Capital Account Liberalisation Does Worsen Income Inequality
in: IWH Discussion Papers, forthcoming
This study examines the relationship between capital account liberalisation and income inequality. Adopting a novel identification strategy, namely a difference-in-difference estimation combined with propensity score matching between the liberalised and closed countries, we provide robust evidence that opening the capital account is associated with an adverse impact on income inequality in developing countries. The main findings are threefold. First, fully liberalising the capital account is associated with a small rise of 0.07-0.30 standard deviations in the Gini coefficient in the short-run and a rise as large as 0.32-0.62 standard deviations in the ten years after liberalisation, on average. Second, widening income inequality is the outcome of the growing income share of the rich at the cost of the poor. The long-term effect of capital account liberalisation includes a reduction in the income share of the poorest half by 2.66-3.79 percentage points and an increase in the income share of the richest 10% by 5.19-8.76 percentage points. Third, the directions and categories of capital account liberalisation matter. Inward capital account liberalisation is more detrimental to income equality than outward capital account liberalisation, and free access to the international equity market exacerbates income inequality the most, while foreign direct investment has an insignificant impact on inequality.
How Does Economic Policy Uncertainty Affect Corporate Debt Maturity?
in: IWH Discussion Papers, No. 6, 2020
This paper investigates whether and how economic policy uncertainty affects corporate debt maturity. Using a cross-country firm-level dataset for France, Germany, Spain, and Italy from 1996 to 2010, we find that an increase in economic policy uncertainty is significantly associated with a shortened debt maturity. Specifically, a 1% increase in economic policy uncertainty is associated with a 0.22% decrease in the long-term debt-to-assets ratio and a 0.08% decrease in debt maturity. Moreover, the impacts of economic policy uncertainty are stronger for innovation-intensive firms. We use firms‘ flexibility in changing debt maturity and the deviation to leverage target to gauge the causal relationship, and identify the reduced investment and steepened term structure as transmission mechanisms.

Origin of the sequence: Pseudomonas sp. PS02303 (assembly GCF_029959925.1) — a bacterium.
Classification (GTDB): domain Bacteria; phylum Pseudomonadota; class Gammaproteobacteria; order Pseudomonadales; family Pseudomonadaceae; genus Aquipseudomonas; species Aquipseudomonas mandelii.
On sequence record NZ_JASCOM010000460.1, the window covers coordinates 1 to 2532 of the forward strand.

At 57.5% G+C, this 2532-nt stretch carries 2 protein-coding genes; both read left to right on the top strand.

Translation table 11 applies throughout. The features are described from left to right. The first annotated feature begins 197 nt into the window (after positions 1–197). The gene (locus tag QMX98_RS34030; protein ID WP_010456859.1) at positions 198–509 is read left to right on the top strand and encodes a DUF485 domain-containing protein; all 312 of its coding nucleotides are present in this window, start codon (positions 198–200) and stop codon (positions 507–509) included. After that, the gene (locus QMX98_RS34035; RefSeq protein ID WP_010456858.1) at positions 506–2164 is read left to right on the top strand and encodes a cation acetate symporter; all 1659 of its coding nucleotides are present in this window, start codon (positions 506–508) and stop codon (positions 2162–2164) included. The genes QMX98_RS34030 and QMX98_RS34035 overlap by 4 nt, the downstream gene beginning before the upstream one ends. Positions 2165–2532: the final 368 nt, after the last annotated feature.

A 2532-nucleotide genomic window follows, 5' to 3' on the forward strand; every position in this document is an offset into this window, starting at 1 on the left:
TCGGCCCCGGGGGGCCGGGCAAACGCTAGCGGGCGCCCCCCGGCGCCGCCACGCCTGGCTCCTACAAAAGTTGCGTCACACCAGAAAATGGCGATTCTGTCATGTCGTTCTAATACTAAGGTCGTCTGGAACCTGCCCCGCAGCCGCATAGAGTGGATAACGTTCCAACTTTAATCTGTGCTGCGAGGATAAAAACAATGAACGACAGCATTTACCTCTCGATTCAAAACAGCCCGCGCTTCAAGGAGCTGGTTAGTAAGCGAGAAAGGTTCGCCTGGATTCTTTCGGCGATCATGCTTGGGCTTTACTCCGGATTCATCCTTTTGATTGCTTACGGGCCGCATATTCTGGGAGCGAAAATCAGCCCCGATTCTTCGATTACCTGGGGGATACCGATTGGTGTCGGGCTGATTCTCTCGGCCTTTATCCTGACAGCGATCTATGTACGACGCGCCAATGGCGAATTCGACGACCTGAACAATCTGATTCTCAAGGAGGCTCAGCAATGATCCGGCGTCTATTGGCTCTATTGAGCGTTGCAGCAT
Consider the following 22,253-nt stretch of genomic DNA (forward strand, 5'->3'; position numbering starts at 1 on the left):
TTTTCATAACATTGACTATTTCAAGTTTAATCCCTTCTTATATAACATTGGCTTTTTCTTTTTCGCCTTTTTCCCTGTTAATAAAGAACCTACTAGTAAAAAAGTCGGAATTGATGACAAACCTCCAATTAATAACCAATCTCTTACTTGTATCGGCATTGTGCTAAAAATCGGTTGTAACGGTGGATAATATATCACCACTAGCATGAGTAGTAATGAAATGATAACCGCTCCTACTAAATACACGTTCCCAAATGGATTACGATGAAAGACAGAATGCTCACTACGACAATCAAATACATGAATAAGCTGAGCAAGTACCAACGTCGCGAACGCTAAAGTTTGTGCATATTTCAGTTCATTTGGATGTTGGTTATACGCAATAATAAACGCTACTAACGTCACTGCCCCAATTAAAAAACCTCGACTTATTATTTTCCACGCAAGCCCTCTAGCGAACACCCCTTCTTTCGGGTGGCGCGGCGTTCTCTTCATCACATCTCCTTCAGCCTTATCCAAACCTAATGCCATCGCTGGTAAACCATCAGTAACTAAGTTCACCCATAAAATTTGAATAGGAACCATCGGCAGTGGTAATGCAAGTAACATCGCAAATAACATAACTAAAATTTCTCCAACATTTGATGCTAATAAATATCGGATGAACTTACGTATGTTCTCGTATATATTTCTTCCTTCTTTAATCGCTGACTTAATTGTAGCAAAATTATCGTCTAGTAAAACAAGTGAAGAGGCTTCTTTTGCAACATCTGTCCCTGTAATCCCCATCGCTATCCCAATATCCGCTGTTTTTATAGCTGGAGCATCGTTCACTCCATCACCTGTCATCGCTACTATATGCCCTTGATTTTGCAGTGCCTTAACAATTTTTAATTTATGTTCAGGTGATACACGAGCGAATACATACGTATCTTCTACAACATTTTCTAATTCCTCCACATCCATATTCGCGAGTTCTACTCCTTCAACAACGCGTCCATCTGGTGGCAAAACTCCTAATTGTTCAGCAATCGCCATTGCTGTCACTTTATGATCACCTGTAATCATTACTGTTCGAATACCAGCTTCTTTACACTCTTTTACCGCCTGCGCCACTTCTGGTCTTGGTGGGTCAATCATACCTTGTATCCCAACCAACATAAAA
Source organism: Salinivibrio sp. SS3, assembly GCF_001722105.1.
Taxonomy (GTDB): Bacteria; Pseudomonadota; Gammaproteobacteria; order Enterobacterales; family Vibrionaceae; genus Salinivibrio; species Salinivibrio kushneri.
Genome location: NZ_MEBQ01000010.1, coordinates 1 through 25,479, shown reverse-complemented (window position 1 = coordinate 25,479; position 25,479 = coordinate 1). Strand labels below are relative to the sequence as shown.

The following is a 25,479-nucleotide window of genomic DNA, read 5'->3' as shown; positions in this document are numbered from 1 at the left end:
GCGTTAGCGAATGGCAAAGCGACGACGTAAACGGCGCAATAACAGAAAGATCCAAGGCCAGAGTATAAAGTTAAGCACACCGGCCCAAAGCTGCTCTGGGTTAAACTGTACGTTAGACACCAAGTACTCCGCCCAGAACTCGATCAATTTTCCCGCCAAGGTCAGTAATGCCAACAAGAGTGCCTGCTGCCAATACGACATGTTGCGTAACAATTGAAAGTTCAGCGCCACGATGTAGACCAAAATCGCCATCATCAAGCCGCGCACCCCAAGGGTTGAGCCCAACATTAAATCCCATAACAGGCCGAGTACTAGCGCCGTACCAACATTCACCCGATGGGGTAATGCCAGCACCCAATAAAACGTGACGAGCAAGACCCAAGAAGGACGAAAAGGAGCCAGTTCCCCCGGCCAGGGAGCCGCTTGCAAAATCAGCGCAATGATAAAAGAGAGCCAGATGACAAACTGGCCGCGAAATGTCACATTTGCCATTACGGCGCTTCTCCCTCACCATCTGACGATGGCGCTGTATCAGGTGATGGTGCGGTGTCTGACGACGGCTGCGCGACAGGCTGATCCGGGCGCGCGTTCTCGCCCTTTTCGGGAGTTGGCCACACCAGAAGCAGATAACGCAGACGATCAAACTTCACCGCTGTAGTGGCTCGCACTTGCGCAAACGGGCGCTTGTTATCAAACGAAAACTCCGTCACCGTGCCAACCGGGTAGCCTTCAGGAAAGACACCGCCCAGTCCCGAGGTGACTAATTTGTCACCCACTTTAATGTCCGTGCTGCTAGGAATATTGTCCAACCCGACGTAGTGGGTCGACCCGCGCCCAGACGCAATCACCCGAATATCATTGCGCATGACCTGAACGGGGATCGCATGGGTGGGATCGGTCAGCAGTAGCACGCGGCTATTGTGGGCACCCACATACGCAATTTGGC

China’s Monetary Policy Communication: Frameworks, Impact, and Recommendations
in: IMF Working Paper No. 18/244, 2018
Financial markets are eager for any signal of monetary policy from the People’s Bank of China (PBC). The importance of effective monetary policy communication will only increase as China continues to liberalize its financial system and open its economy. This paper discusses the country’s unique institutional setup and empirically analyzes the impact on financial markets of the PBC’s main communication channels, including a novel communication channel. The results suggest that there has been significant progress but that PBC communication is still evolving toward the level of other major economies. The paper recommends medium-term policy reforms and reforms that can be adopted quickly.
Within Gain, Structural Pain: Capital Account Liberalization and Economic Growth
in: New Structural Economics Working Paper No. E2018010, 2018
This paper is the first to study the effects of capital account liberalization on structural transformation and compare the contribution of within term and structural term to economic growth. We use a 10-sector-level productivity dataset to decomposes the effects of opening capital account on within-sector productivity growth and cross-sector structural transformation. We find that opening capital account is associated with labor productivity and employment share increment in sectors with higher human capital intensity and external financial dependence, as well as non-tradable sectors. But it results in a growth-reducing structural transformation by directing labor into sectors with lower productivity. Moreover, in the ten years after capital account liberalization, the contribution share of structural transformation decreases while that of within productivity growth increases. We conclude that the relationship between capital account liberalization and economic growth is within gain and structural pain.